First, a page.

“From the colonial era to the present, the South has been at the forefront of classical architecture in America,” observes David Gobel in his opening letter for the latest edition of the Classicist. The 13th volume of the Classicist, for which Gobel was guest editor, is the first of a series of forthcoming issues to feature a regional theme, the American South. Why begin this exploration in the South? As anyone who’s visited Charleston, Savannah, or Natchez might tell you — there are few other regions in the country where classical architecture is so thoroughly ingrained. Importantly, the cultural and architectural influence of the South transcends regional boundaries and can be seen in buildings, towns, and cities across the United States.
Look no further than the 35 firms represented in the Professional Portfolios section of the Classicist to appreciate the depth and breadth of Southern classical design, which is more alive than ever. Many of the country’s most renowned firms work in or are based in the South: Historical Concepts, D. Stanley Dixon Architect, Norman Davenport Askins Architect, Harrison Design, and Robert A.M. Stern Architects, to name a few. Scroll through the slideshow below to view a selection of projects.
Also for the first time ever, the Classicist features expanded slideshow portfolios for each professional project online at classicist.org/portfolios. Anne Kriken Mann, ICAA Board Member and Co-Chair of the Classicist Committee, commented that a new emphasis on digital technology is crucial to providing “greater distribution and access as well as supportive information to the contents” of the Classicist. I could not agree more.
While the Classicist has made a leap into the digital realm, the publication remains at its core an academic journal; the six essays in volume 13 explore the origins, expression, and impact of Southern classicism. “Architecture on a North-South Axis” is one that especially resonates with me. Written by Margize Howell and Peter M. Kenny — Co-Presidents of Classical American Homes Preservation Trust (CAHPT) — the piece beautifully illustrates the cross-pollination of architectural influences between the South and the North. Howell and Kenny focus specifically on homes that are part of CAHPT, which was founded by my dear friend Richard H. Jenrette.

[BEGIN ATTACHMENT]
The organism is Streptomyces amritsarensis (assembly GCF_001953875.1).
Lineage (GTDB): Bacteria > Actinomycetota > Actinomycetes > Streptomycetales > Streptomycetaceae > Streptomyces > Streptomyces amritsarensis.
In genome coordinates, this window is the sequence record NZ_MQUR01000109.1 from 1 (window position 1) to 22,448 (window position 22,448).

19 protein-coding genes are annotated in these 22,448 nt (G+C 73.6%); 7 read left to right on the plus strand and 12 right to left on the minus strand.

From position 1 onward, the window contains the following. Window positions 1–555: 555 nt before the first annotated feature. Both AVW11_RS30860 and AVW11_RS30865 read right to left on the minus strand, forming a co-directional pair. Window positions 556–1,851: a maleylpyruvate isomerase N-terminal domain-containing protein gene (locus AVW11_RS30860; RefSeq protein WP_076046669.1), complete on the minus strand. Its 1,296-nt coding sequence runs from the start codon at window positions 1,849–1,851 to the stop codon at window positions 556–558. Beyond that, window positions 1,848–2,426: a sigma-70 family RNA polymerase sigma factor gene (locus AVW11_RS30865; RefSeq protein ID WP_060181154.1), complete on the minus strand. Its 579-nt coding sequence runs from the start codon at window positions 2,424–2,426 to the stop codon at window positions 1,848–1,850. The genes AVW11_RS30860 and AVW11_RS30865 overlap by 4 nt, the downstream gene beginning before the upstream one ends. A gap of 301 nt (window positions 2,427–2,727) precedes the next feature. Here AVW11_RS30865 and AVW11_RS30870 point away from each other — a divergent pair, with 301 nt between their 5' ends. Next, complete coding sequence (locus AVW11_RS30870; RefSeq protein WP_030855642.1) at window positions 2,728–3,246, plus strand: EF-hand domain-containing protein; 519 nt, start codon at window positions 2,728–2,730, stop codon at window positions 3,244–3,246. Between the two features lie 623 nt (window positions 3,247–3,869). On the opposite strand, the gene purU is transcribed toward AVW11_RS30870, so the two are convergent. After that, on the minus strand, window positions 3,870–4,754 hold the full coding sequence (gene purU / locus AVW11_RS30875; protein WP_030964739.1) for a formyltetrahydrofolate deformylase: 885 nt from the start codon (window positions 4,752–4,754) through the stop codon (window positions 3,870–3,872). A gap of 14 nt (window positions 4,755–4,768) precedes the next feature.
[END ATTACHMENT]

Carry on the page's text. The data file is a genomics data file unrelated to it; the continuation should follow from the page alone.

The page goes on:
Born in Raleigh, NC, Mr. Jenrette acquired homes in the South and the North that exemplify the best of Southern architecture. Edgewater in the Hudson River Valley is a perfect example. Though the house is located in New York, its design is attributed to the Charleston-born architect, Robert Mills. Mr. Jenrette has generously opened Edgewater to the ICAA for educational visits, and it is one of the highlights of the four-week Summer Studio in Classical Architecture program.
We also look forward to celebrating the launch of the Classicist No. 13 this Fall at the Roper House, another exquisite CAHPT home in Charleston, SC. The city of Charleston is revered for its advocacy and preservation of classical architecture and urbanism, and is the perfect setting to celebrate the Classicist’s Southern theme.
The Classicist, No. 13 was the product of brilliant teamwork by all those involved. To quote Anne Kriken Mann: “Every single person on the Classicist Committee and the ICAA staff are all very participational. This is really a team effort, and it’s inspirational to me the way that people work together on it.”
The Classicist Committee also includes ICAA Board Members Gary Brewer (Co-Chair), Alexa Hampton, Michael Mesko, and Suzanne R. Santry, to whom we are grateful for their tremendous contributions to the newest volume. We are all looking forward the 14th edition of the Classicist, which will focus on the historic and present-day classically inspired buildings and landscapes of New York. The issue will feature a special introduction by Robert A.M. Stern with Charles Warren serving as Guest Editor.
We are also grateful to all those who sponsored the Classicist and especially for the support of the Beehive Foundation, a wonderful friend of the ICAA and the publisher of the magnificent 10-volume series Architecture of the Old South.
Despite the Classicist, No. 13’s range, it is a mere glimpse into the practice and appreciation of classical architecture in the South and our involvement there. The ICAA is more active in the region than ever. Recently, we hosted a two-day architectural tour at the University of Virginia. We have also held on-campus workshops at Mississippi State University and the University of Miami and are hosting similar programs this Fall at Tuskegee University and Southern Methodist University. Additionally, our Southeast Chapter will host their 11th Annual Philip Trammell Shutze Awards in Atlanta, GA in March. Of course, these are just a few highlights.
As David Gobel notes, “The extraordinary breadth, depth, and resiliency of Southern classicism not only continues to the present day, but it appears to be entering a period of renewed vibrancy.” The ICAA community — including members, practitioners, and enthusiasts — are not only participating in this resurgence. We are leading it.